Teen Girl Who Urged Boyfriend’s Suicide Through Texts Will Stand Trial, Court Rules

July 1, 2016 Updated: July 2, 2016

A Massachusetts teen who sent her boyfriend dozens of texts encouraging him to kill himself must stand trial for involuntary manslaughter, the Massachusetts Supreme Judicial Court said Friday.

According to court documents, there is probable cause to indict Michelle Carter, then 17, in the death of her boyfriend Conrad Roy III, who was 18, two years ago.

In one instance, she allegedly text messaged him to “get back in” a truck that had been filled with carbon monoxide fumes.

“In sum, we conclude that there was probable cause to show that the coercive quality of the defendant’s verbal conduct overwhelmed whatever willpower the eighteen year old victim had to cope with his depression, and that but for the defendant’s admonishments, pressure, and instructions, the victim would not have gotten back into the truck and poisoned himself to death,” Justice Robert Cordy wrote after a unanimous 7-0 ruling from a grand jury.

Carter’s case drew national attention several months ago when the texts between her and her boyfriend were released publicly. “I thought you wanted to do this. The time is right and you’re ready, you just need to do it!” Carter wrote. “You can’t think about it. You just have to do it. You said you were gonna do it. Like I don’t get why you aren’t,” she added in another message.

According to the court papers, Carter, now 19, allegedly told her friend, Samantha Boardman, about the incident.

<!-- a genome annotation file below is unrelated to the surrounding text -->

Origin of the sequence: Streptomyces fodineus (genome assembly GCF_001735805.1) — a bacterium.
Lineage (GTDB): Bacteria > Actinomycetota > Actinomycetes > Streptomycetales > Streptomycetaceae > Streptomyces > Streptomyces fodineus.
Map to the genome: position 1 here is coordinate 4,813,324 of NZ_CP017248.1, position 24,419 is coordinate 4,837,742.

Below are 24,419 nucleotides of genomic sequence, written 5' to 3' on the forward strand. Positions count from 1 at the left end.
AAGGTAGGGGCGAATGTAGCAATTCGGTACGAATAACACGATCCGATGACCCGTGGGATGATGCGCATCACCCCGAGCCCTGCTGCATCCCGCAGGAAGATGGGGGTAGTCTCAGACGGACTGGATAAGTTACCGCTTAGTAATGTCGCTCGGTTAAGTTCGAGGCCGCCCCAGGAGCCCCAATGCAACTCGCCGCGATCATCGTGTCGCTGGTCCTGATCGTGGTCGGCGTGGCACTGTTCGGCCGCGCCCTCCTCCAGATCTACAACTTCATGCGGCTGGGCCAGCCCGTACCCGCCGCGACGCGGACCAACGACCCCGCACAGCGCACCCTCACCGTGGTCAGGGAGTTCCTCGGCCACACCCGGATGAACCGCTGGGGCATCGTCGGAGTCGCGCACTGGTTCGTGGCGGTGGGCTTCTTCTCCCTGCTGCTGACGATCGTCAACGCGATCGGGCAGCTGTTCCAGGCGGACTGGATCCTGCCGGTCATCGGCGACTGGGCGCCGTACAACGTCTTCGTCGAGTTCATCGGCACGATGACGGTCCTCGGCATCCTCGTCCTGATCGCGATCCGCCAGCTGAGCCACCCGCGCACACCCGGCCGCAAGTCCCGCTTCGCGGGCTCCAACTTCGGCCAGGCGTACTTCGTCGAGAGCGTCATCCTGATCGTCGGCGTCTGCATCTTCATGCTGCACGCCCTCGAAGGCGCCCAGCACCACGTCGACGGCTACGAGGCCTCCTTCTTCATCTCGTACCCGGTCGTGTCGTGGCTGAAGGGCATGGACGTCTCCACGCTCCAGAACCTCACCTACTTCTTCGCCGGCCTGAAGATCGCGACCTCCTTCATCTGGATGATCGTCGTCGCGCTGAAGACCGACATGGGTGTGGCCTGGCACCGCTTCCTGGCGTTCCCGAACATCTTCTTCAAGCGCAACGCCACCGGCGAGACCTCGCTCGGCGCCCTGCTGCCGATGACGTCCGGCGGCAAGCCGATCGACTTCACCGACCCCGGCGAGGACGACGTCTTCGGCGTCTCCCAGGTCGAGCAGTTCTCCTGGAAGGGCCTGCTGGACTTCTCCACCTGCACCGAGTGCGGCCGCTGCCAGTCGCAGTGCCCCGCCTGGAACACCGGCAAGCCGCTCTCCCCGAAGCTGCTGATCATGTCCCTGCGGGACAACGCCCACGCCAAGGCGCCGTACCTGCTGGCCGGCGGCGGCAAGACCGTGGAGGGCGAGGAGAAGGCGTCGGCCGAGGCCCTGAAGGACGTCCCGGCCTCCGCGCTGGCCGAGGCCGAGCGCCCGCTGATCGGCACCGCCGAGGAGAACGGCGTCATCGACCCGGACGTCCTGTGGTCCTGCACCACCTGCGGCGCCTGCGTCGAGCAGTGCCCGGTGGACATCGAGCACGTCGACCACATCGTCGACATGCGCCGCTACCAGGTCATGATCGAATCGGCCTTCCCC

“I helped ease him into it and told him it was okay, I was talking to him on the phone when he did it I could have easily stopped him or called the police but I didn’t,” Carter told her friend.

The judge also wrote that Carter sought to have Roy delete text messages between the two, suggesting she understood the severity of the repercussions. Her fears were apparently highlighted when she texted Boardman: “Sam, [the police] read my messages with him I’m done. His family will hate me and I can go to jail.”

Carter and Roy had met in Florida while visiting relatives in 2012, and they carried out their relationship nearly entirely through online communications and texting, the Boston Globe reported. They were not together for most of the 3 years.

Prosecutors said Roy and Carter renewed their relationship about a month before he committed suicide.

Carter’s lawyer, Joseph Cataldo, previously argued that Roy was a depressed teenager who had attempted to kill himself. He argued that Roy was trying to convince Carter of a double suicide.

“He ultimately persuaded a young, impressionable girl,” Cataldo told South Coast Today. “Eventually he gets her to endorse his plan.” He allegedly suggested that the two commit suicide together “like Romeo and Juliet.” But Carter didn’t agree and told him: “No, we are not dying.”

Cataldo said the charges against Carter are baseless, as the District Attorney’s Office is “trying to claim there is manslaughter, when they freely admit the boy took his own life,” according to the Standard-Times. “You can’t have it both ways.”